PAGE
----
Although the various components of the control unit 110 are shown in fig. 1 as separate components, some or all of the components (e.g., the processor 120, the motor system 123, the communication resources 130, and other units) may be integrated together in a single device or unit, such as a system on a chip. UAV100 and control unit 110 may also include other components not shown in fig. 1.
The UAV may be configured to track and follow the user, a so-called "follow me" mode. For example, the UAV may be configured to follow behind or in front of (or over) the user and track the user, such as by filming or filming a video of the user (e.g., flying before or after the user skiing while recording the user's video).
Various embodiments include UAVs configured to fly in front of a user, monitor an area in front of and around the user instead of, or in addition to, filming the user. The UAV may be configured to monitor the area around and/or in front of the user for potential hazards and alert the user of these hazards. Such UAVs can be applied in pedestrian/cyclist safety and other situations, such as elderly navigation guides, or navigation assistance for customers in large commercial or public places, such as amusement parks, parking lots, and shopping areas.
Figures 2A-2B are diagrams illustrating a UAV (e.g., 100) that monitors an area surrounding a user for hazards and mitigates detected hazards, in accordance with various embodiments. Referring to fig. 1-2B, a diagram 200a includes a user 202, which user 202 may be a pedestrian, rider, jogger or other person traveling in an open space such as a sidewalk, road, or the like. User 202 may control a UAV, such as UAV 100. For example, user 202 may have a wireless communication device (e.g., wireless communication device 170), such as a smart phone, smart watch, etc., which may be used to control UAV100 and also receive messages and warnings from UAV 100.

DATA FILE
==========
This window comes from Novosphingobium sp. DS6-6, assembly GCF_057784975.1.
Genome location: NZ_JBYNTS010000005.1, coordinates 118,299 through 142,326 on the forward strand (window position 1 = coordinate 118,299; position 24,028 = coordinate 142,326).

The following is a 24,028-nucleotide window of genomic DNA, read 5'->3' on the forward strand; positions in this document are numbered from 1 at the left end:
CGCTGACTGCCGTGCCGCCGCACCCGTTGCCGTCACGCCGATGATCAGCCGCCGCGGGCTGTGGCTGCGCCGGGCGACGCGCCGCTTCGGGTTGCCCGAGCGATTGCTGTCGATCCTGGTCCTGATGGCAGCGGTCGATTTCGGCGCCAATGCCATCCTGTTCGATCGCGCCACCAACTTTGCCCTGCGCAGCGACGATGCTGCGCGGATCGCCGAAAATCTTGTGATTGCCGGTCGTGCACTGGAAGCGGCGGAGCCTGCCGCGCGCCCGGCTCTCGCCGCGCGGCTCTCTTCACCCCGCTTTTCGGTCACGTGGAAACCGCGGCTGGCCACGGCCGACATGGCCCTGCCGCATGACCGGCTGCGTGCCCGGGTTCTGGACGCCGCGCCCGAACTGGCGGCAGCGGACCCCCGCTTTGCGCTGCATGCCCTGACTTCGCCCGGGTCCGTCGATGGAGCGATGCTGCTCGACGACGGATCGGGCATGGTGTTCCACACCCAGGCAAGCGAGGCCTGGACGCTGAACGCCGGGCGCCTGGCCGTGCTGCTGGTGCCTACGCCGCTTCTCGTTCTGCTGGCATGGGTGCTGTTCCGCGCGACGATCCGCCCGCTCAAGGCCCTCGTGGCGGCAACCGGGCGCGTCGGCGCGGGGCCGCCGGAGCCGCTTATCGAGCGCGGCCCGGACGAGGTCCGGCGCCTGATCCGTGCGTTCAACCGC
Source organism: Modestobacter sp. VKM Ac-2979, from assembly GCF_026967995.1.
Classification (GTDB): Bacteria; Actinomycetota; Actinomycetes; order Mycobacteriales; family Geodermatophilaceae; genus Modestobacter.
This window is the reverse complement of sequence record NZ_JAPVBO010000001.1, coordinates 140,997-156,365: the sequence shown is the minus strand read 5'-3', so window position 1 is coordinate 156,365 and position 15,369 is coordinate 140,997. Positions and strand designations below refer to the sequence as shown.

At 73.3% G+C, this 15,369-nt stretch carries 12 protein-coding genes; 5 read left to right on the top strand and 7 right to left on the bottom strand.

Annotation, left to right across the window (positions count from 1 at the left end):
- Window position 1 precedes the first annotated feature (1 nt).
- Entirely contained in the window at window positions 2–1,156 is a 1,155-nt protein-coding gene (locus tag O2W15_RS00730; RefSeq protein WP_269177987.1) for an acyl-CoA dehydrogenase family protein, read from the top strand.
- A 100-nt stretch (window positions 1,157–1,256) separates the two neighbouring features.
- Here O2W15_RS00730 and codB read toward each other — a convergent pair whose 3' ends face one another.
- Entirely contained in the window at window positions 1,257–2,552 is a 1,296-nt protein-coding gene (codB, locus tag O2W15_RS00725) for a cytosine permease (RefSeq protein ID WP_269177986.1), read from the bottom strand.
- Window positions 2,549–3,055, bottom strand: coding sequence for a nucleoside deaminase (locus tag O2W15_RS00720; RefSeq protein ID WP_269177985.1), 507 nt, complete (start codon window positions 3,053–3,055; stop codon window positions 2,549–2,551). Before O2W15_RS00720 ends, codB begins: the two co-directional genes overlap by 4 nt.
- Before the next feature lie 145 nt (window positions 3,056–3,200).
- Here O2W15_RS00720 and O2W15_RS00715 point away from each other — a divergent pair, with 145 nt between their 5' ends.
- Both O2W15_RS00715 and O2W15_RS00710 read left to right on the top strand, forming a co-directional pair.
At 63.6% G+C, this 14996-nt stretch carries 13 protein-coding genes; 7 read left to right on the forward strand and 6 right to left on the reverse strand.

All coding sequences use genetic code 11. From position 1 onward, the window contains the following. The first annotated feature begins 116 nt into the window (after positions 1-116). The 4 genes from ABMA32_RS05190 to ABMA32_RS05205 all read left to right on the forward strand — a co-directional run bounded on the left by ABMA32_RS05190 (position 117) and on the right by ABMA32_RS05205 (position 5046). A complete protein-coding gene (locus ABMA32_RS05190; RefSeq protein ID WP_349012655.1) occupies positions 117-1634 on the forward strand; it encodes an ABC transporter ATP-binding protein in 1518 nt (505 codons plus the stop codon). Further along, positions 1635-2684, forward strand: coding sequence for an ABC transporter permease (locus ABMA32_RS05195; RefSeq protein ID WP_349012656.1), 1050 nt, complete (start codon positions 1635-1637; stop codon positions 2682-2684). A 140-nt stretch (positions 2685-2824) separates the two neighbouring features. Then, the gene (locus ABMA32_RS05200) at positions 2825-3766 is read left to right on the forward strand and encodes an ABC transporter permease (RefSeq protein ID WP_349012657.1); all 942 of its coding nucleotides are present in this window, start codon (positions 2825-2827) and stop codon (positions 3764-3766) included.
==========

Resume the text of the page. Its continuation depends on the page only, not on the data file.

UAV100 may be configured to maintain a certain monitoring position relative to user 202. For example, UAV100 may utilize sensors, cameras, image processing, pattern recognition, tracking algorithms, GPS, navigation systems, and other hardware and/or software components to determine one or more attributes of user 202. In some embodiments, the attributes of the user 202 may be obtained through image recognition and tracking of the user 202. In other embodiments, the attributes of the user 202 may be obtained from a device (e.g., a wireless communication device) with which the UAV100 carried by the user 202 may communicate. In other words, UAV100 may track a device carried by user 202, and attributes measured and/or obtained by the device may be used as attributes of user 202. The attributes may include one or more of a current location of the user 202, a current speed (i.e., velocity and direction) of the user 202, a height of the user 202, a size of the user 202 (or a size of the user and another person accompanying the user 202). These attributes may help determine a monitored position of UAV100 relative to user 202. For example, the speed of the user 202 may be used to determine the speed of the UAV100 in order to maintain a stationary position relative to the user 202. The altitude of the user 202 may be used to determine the altitude of the UAV100 (e.g., if the user 202 is a child rather than an adult, the UAV100 may fly lower). For example, for an adult jogger, UAV100 may position itself 3-4 meters in front of the jogger and 1-2 meters above the jogger. Thus, for example, in some embodiments, the distance from the user 202 may increase as the speed of the user 202 increases, and vice versa. In contrast, for a walking child, UAV100 may position itself 1-2 meters in front of the child and 0.5 meters above the child.